Authors: John Bessant
Addresses: Imperial College, London, SW7 2AZ, UK
Abstract: Recent research has drawn attention to problems with innovation management under conditions of discontinuity. For example, at certain times, the close interaction with players within the value network may act as a filter which blocks firms seeing the salience of new signals about emerging, but very different potential, technical or market trajectories. There is also the well-known issue of |not invented here| suggesting that under conditions in which significant shifts occur in the technological trajectory existing incumbents often fail to capitalise or even to adopt. The problem is not simply one of missing important signals about emerging shifts in innovation trajectories in the environment. In a number of cases the information was available to the enterprise but its decision making and resource allocation processes failed to deal adequately with the new information. These and other experiences suggest that whilst firms can learn capabilities around what might be termed |steady state| innovation conditions they need to extend these capabilities to deal with the uncertainties arising from discontinuous shifts in their technological, market or regulatory environments. This paper discusses some of the challenges around building such capability and presents some case study-based illustrations of experiments in progress.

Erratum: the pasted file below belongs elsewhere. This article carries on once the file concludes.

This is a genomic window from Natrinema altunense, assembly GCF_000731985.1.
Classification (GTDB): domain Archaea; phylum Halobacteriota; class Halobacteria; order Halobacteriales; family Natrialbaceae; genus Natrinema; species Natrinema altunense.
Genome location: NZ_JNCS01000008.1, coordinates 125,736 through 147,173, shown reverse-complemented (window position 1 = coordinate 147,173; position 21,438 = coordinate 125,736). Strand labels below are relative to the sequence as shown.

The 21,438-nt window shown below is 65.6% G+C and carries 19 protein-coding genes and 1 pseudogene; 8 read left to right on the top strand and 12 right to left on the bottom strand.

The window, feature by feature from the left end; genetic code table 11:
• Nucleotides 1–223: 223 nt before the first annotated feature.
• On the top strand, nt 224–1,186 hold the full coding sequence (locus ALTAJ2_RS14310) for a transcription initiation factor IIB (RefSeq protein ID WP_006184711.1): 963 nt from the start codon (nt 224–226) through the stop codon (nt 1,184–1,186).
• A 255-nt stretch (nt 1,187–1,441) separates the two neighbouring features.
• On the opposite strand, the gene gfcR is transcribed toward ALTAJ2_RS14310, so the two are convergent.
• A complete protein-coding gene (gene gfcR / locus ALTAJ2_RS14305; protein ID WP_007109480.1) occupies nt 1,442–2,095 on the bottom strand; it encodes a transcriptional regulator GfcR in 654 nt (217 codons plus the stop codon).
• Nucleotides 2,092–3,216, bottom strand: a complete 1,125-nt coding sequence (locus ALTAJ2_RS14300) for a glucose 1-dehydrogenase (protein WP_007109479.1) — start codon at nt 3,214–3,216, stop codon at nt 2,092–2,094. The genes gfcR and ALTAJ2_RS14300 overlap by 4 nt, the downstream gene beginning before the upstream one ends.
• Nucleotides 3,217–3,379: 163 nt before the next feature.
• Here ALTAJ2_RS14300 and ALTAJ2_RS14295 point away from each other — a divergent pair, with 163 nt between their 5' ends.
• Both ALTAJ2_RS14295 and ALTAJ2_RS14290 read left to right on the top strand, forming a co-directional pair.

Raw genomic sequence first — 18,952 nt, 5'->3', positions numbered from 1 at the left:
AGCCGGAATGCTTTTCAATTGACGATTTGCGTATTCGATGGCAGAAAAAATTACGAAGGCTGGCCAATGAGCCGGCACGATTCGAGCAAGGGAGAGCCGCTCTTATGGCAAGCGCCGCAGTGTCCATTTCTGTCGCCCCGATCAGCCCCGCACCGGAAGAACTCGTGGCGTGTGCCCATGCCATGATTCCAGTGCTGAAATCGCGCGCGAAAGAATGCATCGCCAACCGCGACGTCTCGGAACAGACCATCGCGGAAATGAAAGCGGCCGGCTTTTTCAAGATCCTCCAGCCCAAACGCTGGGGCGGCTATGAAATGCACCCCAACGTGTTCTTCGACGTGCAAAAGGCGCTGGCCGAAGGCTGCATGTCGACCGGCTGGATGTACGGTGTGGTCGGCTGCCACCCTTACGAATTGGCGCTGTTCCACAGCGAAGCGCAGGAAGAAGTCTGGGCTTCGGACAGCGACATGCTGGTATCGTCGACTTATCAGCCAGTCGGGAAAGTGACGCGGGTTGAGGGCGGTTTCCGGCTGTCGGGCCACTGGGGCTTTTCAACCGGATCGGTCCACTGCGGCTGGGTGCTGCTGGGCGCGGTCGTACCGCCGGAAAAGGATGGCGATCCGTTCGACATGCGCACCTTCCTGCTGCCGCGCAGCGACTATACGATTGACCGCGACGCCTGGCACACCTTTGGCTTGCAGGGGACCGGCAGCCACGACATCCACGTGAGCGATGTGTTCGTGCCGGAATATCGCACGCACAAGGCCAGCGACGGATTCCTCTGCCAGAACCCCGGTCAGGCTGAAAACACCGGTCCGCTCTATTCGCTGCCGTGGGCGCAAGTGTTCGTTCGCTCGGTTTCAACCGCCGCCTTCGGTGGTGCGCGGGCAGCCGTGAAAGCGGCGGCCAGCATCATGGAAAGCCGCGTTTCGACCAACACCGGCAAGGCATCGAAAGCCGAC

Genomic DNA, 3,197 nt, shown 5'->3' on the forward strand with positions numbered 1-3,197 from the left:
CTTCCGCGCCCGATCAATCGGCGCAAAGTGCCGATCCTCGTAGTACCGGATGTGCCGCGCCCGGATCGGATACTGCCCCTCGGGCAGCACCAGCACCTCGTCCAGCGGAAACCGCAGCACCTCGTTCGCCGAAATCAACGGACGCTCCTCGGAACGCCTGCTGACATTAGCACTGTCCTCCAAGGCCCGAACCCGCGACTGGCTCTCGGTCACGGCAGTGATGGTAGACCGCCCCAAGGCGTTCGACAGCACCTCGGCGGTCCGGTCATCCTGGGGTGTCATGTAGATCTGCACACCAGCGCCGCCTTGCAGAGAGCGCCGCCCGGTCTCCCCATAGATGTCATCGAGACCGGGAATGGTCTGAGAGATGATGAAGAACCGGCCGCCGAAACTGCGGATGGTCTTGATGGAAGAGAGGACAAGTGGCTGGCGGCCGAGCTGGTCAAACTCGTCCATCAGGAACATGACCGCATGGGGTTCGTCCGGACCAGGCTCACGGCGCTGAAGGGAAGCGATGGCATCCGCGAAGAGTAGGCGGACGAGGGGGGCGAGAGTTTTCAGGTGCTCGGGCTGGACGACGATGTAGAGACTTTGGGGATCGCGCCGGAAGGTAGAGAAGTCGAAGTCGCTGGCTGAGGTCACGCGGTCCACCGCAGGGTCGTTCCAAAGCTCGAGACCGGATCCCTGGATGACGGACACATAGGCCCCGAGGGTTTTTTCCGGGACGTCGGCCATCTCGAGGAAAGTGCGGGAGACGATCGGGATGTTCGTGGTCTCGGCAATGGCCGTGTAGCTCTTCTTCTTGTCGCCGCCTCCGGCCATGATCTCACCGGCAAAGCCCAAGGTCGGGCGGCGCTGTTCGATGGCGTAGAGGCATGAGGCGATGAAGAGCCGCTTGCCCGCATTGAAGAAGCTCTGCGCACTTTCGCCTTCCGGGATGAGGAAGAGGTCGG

Keywords: discontinuous innovation; search routines; open innovation; continuous innovation; innovation management; decision making; resource allocation; uncertainty.
International Journal of Technology Management, 2008 Vol.42 No.1/2, pp.36 - 50
Published online: 28 Apr 2008 *Full-text access for editors Full-text access for subscribers Purchase this article Comment on this article